When CIOs start to consider using the open source computing platform OpenStack, Forrester analyst Lauren Nelson told me recently, they need to first think about how they will use it. They can go with the “pure code,” Nelson said — that is, the free offering. Or they can invest in a distribution of OpenStack from a software vendor such as Rackspace or Mirantis for “remotely managed private cloud services on your own premise.”
Both cost a lot — they just cost a lot in different ways.
“So do you take the cheap endeavor or do you take the pricey endeavor from the perspective of the software license itself?”Nelson said. “And then what are the corresponding skills and staff required to do that?”
That second question is an especially important one to ask, she said. OpenStack skills — needed to configure, use and maintain the cloud platform — are rare today, and in some markets command a handsome, six-figure salary. In Mountain View, Calif., for example, $130,000-plus is the average, according to jobs website Indeed.com.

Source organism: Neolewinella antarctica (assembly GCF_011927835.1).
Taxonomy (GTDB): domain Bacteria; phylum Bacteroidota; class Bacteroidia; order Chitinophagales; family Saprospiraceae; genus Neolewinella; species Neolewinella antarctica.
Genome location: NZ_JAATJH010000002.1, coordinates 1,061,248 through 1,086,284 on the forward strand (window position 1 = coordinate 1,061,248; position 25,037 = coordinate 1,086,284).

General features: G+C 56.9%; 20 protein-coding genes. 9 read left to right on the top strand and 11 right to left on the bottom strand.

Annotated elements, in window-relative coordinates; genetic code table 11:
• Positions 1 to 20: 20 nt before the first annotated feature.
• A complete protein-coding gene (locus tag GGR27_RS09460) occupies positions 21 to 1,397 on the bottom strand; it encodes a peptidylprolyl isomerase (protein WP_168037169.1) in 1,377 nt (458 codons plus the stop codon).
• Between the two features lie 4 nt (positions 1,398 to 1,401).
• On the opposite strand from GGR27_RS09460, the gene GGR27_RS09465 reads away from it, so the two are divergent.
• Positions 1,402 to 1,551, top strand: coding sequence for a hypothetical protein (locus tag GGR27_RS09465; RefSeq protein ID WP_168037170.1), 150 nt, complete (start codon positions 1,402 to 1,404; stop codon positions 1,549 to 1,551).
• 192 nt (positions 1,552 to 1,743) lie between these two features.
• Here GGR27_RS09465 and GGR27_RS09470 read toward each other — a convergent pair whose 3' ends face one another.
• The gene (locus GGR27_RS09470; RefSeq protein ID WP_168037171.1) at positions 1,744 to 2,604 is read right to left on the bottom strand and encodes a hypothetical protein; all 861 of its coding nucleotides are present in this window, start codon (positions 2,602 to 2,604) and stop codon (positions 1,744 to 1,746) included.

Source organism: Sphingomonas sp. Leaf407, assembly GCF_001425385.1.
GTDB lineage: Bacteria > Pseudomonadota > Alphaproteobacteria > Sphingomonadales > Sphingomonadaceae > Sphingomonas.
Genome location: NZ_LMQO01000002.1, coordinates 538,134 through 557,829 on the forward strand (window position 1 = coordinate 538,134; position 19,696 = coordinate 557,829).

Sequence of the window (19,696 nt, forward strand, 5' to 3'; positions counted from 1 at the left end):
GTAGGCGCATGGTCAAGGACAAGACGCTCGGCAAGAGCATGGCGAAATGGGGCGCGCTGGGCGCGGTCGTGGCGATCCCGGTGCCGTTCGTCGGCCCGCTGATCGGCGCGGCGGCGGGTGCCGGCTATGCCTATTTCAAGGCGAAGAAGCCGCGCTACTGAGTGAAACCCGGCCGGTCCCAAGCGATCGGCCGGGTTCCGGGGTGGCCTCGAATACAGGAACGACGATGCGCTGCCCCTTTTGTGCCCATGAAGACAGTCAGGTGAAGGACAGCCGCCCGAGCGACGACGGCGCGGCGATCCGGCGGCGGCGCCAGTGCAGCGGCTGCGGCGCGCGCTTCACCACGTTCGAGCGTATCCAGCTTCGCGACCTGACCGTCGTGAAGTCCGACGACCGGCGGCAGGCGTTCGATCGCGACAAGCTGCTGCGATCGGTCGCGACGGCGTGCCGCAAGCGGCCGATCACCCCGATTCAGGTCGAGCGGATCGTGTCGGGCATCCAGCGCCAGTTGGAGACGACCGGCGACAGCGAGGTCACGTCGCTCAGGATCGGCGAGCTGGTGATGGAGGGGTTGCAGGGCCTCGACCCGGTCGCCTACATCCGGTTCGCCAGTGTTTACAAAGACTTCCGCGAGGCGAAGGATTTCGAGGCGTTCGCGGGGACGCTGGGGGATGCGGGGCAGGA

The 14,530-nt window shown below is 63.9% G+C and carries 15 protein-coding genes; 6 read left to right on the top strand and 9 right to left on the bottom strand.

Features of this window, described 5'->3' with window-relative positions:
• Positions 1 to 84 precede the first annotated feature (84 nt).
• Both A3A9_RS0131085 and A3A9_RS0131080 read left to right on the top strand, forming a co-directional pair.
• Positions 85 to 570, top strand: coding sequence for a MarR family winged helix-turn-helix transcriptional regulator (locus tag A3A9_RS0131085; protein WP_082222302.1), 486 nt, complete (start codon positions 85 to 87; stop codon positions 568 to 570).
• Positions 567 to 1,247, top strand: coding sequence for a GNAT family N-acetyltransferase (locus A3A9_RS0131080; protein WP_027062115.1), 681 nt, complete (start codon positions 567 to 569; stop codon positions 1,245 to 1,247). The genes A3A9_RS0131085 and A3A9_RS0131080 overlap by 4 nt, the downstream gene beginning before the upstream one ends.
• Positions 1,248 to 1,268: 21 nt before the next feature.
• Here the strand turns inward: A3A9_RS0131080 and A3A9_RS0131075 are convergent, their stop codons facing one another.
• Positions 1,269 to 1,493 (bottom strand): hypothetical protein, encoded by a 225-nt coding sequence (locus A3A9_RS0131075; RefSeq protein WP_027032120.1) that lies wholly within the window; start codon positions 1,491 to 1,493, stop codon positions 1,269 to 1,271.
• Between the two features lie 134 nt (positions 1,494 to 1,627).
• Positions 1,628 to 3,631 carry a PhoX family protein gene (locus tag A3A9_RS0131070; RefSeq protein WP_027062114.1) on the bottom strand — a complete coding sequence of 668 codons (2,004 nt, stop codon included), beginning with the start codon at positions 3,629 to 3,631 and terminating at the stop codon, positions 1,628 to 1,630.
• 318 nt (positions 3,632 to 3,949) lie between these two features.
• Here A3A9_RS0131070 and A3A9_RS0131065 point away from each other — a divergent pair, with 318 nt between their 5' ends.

“There are some OpenStack adopters that have said, ‘We are intentionally using a managed service provider because as soon as we train someone on OpenStack, they become a valuable commodity and they’re going to get plucked by some vendor or by someone in a better city than us and we’re not going to be able to keep them,'” Nelson said.
The European Organization for Nuclear Research, known by its French acronym CERN, builds that reality into its employment model, Nelson said. The operator of the world’s largest particle physics laboratory uses OpenStack to process and store data from its Large Hadron Collider, which bangs atoms together to learn about the fundamentals of matter.
CERN purposely hires young technologists from all over the world, Nelson said, trains them on its OpenStack architecture and puts them to work for two or three years. After that, they return to their home countries with valuable OpenStack skills.
“So for [CERN] it’s a cost story. They will train up everybody from the ground up every time they get a new employee, knowing they’re going to lose them in two to three years,” Nelson said. “But then again they have access to some of the best and brightest personnel in the world.”